Skip to main content
main-content

Über dieses Buch

This book highlights the development disparities in India and considers three complex areas of development – economic wellbeing, human progress and agricultural development – over a period of forty years since the 1970s. The novelty of the book lies in is its rich analytical foundation and the use of sophisticated statistical and economic tools to determine the causes of socioeconomic disparity between Indian states. The trends of inequality, polarization and disparity are highlighted with regard to income, human development indicators and agricultural production and productivity. The book also identifies the factors underlying divergence in economic and social activity in India and provides policy suggestions for bringing about more balanced and inclusive development in India.

Inhaltsverzeichnis

Frontmatter

1. Regional Development in India

Uneven regional growth has been a major area of concern to the economic thinkers worldwide, especially in the last quarter of the twentieth century. In spite of introducing the objective of balanced economic development, India is still characterized by wide difference in economic, political, social and regional aspect. After achieving a significant progress in economic growth and human development, it is still categorized as a country with the largest number of poor and destitute in the world. It also accounts for the largest number of illiterates; the largest number of unemployed, the largest number of anemic women and children and high infant/child and maternal mortality. In a country like India, creating a condition for greater economic convergence across the states and skill groups is a big challenge. Under this backdrop, this chapter provides an overview about the nature of development disparities prevailing in a country like India and its associated problems.
Arpita Banerjee, Pravat Kumar Kuri

2. Development Disparities: An Exploration of Past Research

Regional economic disparities have now become one of the most important areas of concern both in the developed and developing nations of the world. There is a spurt of literature in the development economies centring on regional disparities dealing with both theoretical and empirical issues. This chapter deals with both the theoretical and empirical literatures in great detail. The empirical literatures explain the empirical observations found on regional disparity across different countries. This chapter explores a repository of past research on regional disparity in a detailed way.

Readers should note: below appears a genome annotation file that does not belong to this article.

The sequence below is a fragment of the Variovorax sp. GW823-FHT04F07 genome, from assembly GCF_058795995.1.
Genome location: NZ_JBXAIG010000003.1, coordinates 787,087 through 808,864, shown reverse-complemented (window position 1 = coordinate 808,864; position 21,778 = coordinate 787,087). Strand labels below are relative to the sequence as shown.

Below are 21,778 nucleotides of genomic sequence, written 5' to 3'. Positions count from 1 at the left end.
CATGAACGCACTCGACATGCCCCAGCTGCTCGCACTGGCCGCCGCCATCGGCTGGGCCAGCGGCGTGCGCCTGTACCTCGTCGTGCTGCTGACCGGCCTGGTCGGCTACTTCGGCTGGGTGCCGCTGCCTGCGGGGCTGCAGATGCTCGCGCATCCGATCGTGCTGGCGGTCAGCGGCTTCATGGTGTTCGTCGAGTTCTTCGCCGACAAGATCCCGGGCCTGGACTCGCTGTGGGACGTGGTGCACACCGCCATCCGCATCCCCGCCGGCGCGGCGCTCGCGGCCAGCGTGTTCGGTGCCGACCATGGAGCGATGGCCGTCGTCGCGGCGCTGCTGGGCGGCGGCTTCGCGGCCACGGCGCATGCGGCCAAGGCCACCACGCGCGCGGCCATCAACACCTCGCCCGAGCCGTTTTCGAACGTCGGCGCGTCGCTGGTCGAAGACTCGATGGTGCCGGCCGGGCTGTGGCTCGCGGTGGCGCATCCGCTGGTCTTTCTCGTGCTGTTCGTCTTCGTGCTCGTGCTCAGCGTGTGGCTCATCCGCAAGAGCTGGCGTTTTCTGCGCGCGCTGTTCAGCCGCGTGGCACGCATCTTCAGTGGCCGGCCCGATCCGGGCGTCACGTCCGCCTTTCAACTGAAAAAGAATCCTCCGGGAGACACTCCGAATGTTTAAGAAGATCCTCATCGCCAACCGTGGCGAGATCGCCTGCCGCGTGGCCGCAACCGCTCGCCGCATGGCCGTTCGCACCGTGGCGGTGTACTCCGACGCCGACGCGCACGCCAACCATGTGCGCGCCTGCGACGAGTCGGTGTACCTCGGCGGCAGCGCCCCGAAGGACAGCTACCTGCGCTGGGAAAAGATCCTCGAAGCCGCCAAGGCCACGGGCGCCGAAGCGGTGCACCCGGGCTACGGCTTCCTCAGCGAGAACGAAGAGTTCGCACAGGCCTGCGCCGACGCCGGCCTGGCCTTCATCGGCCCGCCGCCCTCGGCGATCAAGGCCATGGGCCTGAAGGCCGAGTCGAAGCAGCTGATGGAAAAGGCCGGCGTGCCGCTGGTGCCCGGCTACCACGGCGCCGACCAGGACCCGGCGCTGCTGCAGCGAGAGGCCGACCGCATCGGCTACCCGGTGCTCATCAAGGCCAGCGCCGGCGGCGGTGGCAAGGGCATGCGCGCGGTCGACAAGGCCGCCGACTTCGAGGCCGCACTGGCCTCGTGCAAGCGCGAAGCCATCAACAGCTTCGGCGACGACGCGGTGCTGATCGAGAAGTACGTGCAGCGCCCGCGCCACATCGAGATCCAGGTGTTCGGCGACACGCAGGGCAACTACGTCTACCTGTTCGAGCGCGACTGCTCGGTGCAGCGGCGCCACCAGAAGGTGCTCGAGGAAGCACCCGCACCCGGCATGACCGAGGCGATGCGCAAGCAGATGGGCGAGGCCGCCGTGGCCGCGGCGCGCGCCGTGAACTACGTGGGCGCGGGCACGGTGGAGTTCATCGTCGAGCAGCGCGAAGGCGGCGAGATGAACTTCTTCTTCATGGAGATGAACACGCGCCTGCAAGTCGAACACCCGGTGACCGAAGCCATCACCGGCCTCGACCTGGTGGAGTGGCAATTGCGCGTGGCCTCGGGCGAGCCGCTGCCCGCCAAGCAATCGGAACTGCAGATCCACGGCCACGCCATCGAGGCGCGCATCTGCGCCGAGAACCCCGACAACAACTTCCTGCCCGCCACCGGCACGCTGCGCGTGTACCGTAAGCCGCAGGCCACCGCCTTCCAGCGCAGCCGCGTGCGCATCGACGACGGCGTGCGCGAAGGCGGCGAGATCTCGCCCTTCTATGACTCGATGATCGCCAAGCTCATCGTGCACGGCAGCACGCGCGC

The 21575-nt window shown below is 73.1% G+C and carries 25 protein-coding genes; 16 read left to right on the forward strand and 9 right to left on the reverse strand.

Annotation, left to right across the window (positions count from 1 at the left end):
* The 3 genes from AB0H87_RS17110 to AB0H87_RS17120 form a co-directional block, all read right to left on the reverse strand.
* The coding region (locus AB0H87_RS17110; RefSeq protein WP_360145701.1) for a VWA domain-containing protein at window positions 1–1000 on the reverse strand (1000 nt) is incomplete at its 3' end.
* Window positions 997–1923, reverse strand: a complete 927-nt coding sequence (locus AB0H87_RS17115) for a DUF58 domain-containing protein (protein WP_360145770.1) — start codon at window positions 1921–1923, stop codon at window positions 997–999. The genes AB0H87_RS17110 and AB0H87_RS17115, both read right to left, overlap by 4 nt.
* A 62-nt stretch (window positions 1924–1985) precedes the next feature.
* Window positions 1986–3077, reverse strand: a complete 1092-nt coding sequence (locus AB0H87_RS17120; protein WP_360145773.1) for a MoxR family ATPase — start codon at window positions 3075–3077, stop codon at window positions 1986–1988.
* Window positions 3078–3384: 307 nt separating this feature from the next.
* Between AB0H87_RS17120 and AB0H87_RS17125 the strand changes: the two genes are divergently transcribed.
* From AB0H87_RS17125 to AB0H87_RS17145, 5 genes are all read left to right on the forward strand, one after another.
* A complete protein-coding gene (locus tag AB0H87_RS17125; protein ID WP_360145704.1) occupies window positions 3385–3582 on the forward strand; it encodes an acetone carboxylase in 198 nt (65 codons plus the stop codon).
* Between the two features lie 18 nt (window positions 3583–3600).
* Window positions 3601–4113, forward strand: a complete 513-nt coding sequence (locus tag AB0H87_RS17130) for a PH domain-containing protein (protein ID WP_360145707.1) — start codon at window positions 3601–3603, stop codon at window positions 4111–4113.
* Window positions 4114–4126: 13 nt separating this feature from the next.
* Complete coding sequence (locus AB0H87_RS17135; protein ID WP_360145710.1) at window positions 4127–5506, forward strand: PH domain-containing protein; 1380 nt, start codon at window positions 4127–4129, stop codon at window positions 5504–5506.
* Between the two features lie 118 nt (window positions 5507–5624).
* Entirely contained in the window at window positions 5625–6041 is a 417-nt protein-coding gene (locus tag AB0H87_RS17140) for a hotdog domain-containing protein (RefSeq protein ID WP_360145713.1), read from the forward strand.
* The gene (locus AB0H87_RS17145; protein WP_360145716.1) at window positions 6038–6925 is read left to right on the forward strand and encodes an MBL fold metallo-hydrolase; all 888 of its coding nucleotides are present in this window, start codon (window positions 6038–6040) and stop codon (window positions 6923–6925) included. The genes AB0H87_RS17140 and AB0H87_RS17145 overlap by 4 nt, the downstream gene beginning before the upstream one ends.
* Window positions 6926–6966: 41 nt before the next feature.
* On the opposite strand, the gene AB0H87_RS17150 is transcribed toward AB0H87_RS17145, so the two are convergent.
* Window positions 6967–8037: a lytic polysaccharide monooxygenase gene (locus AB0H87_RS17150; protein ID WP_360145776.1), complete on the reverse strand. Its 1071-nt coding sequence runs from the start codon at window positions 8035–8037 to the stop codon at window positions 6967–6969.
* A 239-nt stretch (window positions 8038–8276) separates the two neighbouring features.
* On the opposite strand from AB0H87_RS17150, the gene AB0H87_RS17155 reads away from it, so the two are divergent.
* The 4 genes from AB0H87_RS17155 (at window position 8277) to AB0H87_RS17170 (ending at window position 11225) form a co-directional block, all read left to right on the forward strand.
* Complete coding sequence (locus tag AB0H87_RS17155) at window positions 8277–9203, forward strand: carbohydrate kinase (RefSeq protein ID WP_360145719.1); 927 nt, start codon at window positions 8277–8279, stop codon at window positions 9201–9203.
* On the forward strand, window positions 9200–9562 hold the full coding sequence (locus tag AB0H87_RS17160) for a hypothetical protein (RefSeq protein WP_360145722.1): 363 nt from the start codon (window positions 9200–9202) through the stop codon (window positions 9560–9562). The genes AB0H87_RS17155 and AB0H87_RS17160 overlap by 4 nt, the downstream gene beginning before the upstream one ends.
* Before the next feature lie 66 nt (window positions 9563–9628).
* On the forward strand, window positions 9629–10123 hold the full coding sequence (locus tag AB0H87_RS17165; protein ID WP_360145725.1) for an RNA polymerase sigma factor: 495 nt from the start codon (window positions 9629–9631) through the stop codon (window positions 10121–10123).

Arpita Banerjee, Pravat Kumar Kuri

3. Regional Disparity in India: A Research Agenda

A growth path which is both economically as well as socially equitable is desirable to achieve a paradigm of balanced and inclusive development. This chapter focuses the level of regional development across the states of India over a period of more than 30 years to identify the grim areas which requires immediate public-private interventions for achieving a balanced and sustainable development. The development disparity across the states of India has been examined from three interdependent angles; disparity in the level of income, in the level of human development and in the achievements of agricultural development. This chapter provides the objectives, data sources and various methodologies adopted in this study. It analyses the methodological issues like growth analysis, statistical measures of inequality and polarizations, analysis of convergence, methodologies like panel data analysis-fixed effect method and Generalised method of moments, time series analysis like unit root test, ordered probit analysis etc.
Arpita Banerjee, Pravat Kumar Kuri

4. Regional Inequality and Convergence in Economic Growth in India

The accentuation of regional income inequality, particularly during the period of liberalization and globalization in India, has been a major policy concern for Indian policymakers. After nearly 20 years of performance in a neoliberalized environment, the debate continues about whether excessive reliance on market creates development distortion by aggravating inequality. Against this backdrop, this chapter makes a renewed attempt to evaluate the growth performances and the trends and patterns of inequality in the per capita net state domestic product (PCNSDP) of India. This chapter also examines the nature of convergence of PCNSDP of Indian states using panel data framework for a period of nearly 40 years (1970–1971 to 2009–2010).
Arpita Banerjee, Pravat Kumar Kuri

5. Regional Disparity and Convergence in Human Development in India